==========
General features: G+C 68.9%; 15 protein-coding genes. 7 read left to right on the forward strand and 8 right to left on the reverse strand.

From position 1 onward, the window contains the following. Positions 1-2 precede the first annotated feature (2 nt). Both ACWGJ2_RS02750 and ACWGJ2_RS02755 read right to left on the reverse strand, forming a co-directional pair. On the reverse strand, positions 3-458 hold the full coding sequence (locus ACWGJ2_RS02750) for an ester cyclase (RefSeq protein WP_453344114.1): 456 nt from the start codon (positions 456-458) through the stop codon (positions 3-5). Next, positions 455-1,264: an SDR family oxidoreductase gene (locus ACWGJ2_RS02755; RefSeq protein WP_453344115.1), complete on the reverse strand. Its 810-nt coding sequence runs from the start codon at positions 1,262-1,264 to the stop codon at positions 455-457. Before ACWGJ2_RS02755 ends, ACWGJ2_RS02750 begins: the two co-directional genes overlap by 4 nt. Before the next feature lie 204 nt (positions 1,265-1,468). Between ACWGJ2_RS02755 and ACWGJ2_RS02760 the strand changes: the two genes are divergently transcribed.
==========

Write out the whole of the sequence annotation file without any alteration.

General features: G+C 68.9%; 15 protein-coding genes. 7 read left to right on the forward strand and 8 right to left on the reverse strand.

From position 1 onward, the window contains the following. Positions 1-2 precede the first annotated feature (2 nt). Both ACWGJ2_RS02750 and ACWGJ2_RS02755 read right to left on the reverse strand, forming a co-directional pair. On the reverse strand, positions 3-458 hold the full coding sequence (locus ACWGJ2_RS02750) for an ester cyclase (RefSeq protein WP_453344114.1): 456 nt from the start codon (positions 456-458) through the stop codon (positions 3-5). Next, positions 455-1,264: an SDR family oxidoreductase gene (locus ACWGJ2_RS02755; RefSeq protein WP_453344115.1), complete on the reverse strand. Its 810-nt coding sequence runs from the start codon at positions 1,262-1,264 to the stop codon at positions 455-457. Before ACWGJ2_RS02755 ends, ACWGJ2_RS02750 begins: the two co-directional genes overlap by 4 nt. Before the next feature lie 204 nt (positions 1,265-1,468). Between ACWGJ2_RS02755 and ACWGJ2_RS02760 the strand changes: the two genes are divergently transcribed.